Housing, growth and economics at center of downtown Missoula planning update
Little more than a decade ago, downtown Missoula was at a crossroads. Retail anchors sat empty and large parking lots consumed city blocks. Investment was lacking and pedestrian circulation was questionable.
The time had come to craft a cohesive plan guiding the district’s future.
“We had almost 3,000 people participate in that planning project,” said Linda McCarthy, executive director of the Downtown Missoula Partnership. “It was approved by a number of organizations and agencies, which got us all on the same page and helped guide all the decision making that has happened downtown over the past 10 years.”
While progress is evident across the district and each of its major corridors, city leaders have raised $400,000 to fund a new round of planning, one intended to guide downtown Missoula into the future.
After receiving a national response from planning consultants, the implementation team settled on Dover, Kohl and Partners, which will begin public outreach this fall. But in reality, the outreach began Monday afternoon before several hundred community leaders at City Club Missoula.
“We’ve had this master plan for 10 years, and I don’t think any of the decisions we’ve made downtown haven’t happened without somebody asking what the master plan says,” said Ellen Buchanan, executive director of the Missoula Redevelopment Agency. “We’ve accomplished about 70 percent of what was in there.”
That includes modern office space, retail, lodging, housing, public transportation and structured parking. A new public library is in the works, and the Riverfront Triangle is slated for redevelopment.
But as that future unfolds, community leaders will keep an eye on what some see as unmet needs. More parking, better traffic circulation and workforce housing stand among them.
“The issue of affordability and obtainability is dominant, and we’ll be looking at this team of consultants to help strike that balance, and we do need a balance,” said Buchanan. “We have a lot of income-qualified housing in the downtown already. What we don’t have is a lot of workforce housing in the downtown.”
As it stands, roughly $850 million in development is taking place across the downtown district, and housing has been a part of it. More than 1,200 units have been built since the original plan was adopted, though that same plan called for 3,000 units of downtown housing.
“Housing is one of the most important components we have to grapple with here,” Buchanan said. “We haven’t really cracked that nut for the downtown core. We need to understand what needs to happen to get more housing in the downtown core.”
At least on Monday, many questions also looked toward parking and its place in the district. While changing transportation habits and new technology could alter future needs, parking still remains what McCarthy dubbed “the first and last experience” one has in the district.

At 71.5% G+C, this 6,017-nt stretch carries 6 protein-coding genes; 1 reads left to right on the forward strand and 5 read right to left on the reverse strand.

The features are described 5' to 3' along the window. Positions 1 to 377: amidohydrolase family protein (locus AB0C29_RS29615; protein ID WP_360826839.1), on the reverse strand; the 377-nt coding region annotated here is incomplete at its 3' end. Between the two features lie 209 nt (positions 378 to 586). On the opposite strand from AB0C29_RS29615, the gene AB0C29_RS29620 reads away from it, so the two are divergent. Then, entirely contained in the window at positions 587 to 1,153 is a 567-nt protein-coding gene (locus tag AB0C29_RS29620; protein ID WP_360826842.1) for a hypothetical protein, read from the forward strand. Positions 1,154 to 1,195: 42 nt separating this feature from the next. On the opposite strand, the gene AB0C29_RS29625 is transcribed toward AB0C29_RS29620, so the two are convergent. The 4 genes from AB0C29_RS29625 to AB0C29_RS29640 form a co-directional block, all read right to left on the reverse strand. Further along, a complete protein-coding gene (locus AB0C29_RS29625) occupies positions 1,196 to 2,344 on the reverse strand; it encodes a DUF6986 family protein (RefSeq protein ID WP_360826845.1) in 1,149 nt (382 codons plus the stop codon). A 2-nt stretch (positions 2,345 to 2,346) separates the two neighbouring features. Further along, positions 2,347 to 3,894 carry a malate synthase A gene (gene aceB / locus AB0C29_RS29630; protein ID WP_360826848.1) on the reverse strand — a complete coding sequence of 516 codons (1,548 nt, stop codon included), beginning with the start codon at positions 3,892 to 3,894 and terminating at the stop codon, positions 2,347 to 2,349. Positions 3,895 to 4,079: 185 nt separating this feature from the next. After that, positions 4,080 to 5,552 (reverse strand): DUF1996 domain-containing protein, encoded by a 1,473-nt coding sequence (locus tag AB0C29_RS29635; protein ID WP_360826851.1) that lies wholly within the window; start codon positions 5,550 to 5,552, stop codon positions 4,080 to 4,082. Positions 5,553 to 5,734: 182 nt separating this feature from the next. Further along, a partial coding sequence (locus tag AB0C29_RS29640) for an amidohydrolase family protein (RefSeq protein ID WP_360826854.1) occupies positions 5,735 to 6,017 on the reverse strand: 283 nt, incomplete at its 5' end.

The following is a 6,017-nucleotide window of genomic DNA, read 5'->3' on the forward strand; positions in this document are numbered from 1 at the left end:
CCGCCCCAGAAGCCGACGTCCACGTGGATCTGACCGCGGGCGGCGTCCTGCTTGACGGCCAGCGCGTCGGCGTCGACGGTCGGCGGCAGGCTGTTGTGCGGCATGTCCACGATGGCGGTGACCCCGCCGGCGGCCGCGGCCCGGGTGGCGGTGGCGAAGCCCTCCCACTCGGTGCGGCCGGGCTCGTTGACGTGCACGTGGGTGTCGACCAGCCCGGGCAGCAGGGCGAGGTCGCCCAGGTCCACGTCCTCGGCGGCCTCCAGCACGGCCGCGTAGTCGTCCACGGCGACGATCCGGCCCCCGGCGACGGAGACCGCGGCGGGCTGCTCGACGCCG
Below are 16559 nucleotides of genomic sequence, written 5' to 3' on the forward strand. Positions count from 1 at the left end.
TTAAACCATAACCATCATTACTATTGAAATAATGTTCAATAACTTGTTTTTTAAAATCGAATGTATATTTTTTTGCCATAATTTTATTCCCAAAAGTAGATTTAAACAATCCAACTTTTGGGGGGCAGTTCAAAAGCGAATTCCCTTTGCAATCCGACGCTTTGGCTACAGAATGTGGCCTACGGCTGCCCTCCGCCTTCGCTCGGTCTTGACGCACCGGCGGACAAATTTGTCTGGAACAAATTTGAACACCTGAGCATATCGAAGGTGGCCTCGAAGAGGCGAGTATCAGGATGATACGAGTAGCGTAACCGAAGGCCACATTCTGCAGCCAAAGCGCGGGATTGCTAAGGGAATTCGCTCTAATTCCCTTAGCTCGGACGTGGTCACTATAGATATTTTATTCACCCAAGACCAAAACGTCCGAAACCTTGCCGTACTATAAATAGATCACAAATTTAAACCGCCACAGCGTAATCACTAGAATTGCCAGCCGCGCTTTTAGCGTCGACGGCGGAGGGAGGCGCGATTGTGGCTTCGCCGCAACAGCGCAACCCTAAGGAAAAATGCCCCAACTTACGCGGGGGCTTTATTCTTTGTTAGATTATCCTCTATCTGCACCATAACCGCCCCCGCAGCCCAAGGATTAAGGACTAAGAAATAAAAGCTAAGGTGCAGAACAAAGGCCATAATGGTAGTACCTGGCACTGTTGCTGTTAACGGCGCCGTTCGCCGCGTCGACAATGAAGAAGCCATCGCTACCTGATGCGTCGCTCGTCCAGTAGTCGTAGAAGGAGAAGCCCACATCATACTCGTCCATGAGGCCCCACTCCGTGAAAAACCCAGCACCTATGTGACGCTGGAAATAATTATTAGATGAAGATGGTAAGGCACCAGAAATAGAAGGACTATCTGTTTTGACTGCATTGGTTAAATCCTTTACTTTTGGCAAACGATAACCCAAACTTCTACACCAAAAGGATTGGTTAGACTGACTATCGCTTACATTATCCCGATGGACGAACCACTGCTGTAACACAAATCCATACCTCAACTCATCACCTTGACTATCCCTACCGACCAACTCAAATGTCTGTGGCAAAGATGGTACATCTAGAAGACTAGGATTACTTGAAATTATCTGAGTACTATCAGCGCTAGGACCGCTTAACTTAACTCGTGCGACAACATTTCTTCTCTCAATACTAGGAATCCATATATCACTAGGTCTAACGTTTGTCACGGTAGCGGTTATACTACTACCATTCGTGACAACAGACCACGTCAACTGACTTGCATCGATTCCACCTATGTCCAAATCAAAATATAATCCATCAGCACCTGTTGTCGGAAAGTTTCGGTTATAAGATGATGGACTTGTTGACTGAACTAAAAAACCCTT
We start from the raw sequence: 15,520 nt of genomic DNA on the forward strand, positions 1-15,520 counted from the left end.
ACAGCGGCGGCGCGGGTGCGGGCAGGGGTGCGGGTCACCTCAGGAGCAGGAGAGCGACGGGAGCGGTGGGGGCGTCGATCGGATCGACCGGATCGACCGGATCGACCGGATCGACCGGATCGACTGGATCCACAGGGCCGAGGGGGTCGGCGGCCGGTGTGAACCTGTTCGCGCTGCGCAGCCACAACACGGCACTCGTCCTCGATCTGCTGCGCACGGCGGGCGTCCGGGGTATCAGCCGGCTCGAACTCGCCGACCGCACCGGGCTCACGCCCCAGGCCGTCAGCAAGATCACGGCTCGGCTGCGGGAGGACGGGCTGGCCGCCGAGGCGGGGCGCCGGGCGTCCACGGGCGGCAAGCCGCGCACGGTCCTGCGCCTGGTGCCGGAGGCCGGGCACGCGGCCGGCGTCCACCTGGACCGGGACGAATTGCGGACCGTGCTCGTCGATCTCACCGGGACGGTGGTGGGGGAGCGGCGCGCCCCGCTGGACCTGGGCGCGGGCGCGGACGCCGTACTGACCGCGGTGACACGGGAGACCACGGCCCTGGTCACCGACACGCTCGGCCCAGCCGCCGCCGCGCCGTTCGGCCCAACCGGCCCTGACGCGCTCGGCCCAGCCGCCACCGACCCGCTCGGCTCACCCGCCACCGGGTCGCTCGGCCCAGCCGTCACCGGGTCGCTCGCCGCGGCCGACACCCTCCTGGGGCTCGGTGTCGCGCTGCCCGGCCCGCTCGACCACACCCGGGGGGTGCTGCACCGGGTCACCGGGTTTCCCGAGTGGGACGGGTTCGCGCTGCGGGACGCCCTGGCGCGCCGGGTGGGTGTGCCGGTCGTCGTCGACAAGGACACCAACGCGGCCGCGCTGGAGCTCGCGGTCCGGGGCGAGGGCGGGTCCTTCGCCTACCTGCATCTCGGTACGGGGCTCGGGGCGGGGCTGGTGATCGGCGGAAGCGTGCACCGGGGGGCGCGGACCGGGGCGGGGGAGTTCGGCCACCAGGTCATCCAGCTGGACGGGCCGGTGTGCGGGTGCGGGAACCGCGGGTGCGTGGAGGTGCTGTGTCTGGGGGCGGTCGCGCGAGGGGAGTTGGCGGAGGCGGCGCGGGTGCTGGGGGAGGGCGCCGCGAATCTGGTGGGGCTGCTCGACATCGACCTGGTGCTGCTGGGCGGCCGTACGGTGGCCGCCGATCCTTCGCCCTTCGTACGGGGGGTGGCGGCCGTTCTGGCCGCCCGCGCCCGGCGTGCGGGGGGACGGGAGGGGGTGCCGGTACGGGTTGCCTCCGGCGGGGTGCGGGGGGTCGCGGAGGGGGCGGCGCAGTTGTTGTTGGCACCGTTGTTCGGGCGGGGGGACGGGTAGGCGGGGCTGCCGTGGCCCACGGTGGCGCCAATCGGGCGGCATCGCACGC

“I don’t think you can always build your way out of parking demands, which is why you have to manage with other programs, like walk-bus programming and transportation demand management,” McCarthy said. “But parking development is an important component of planning, as is parking maintenance and parking management. It’s a three-pronged approach.”
Unlike past parking projects, such as Central Park, the new plan would likely discourage stand-alone parking structures. Rather, it would look to see parking incorporated with future development and new design standards.
Buchanan said the new plan would also look to convert Front and Main streets into two-way traffic. That goal was identified in the original master plan, and a feasibility study gave the project a green light. But given the estimated $6 million cost, funding remains a barrier.
“The most obvious source of funding for that would be through our transportation funds that come from the feds to the state,” Buchanan said. “Those are tied up pretty substantially with the Russell Street project. Unless we can find other sources of revenue, it’ll be a while before those other funds are available to apply for funding.”
One source of potential funding could be tax increment financing, which comes from revenue produced in the city’s urban renewal districts. But the districts took a hit this year when taxable values released by the Montana Department of Revenue came in low, prompting the city to take $2.7 million from the districts to cover its fiscal budget.
But as some noted Monday, that funding is key to incentivizing private development. Buchanan has shared those concerns, though she expects the system to restore itself once the state’s new appraisal cycle runs its course and the districts’ development coffers refill.
In past years, those dollars have helped fuel several major projects in the downtown district, including the Marriott Hotel, the Roam student housing project and First Interstate and Stockman banks. It also boosted the Old Sawmill District, which has since attracted tens of millions of dollars in private investment.
“We’ve got revenue still in all the districts, and I haven’t heard anyone indicate anything other than concern that it had to be done this way, or a desire to not have this done again,” Buchanan said. “There will be money for redevelopment. The hope is that everything is going to even out right now, and we’ll see the increases that we anticipated this year come next year.”
McCarthy added that other economic tools can also be used to add public incentive to development that benefits the city as a whole.
“Tax increment dollars is just one of the tools in the economic tool box, and much of the income of the $850 million in investment that has taken place is leveraged by TIF dollars,” she said. “The private sector is investing in our downtown, and we’re getting transportation dollars invested in our downtown. It’s really a lot of private-sector investment and dollars from other government agencies.”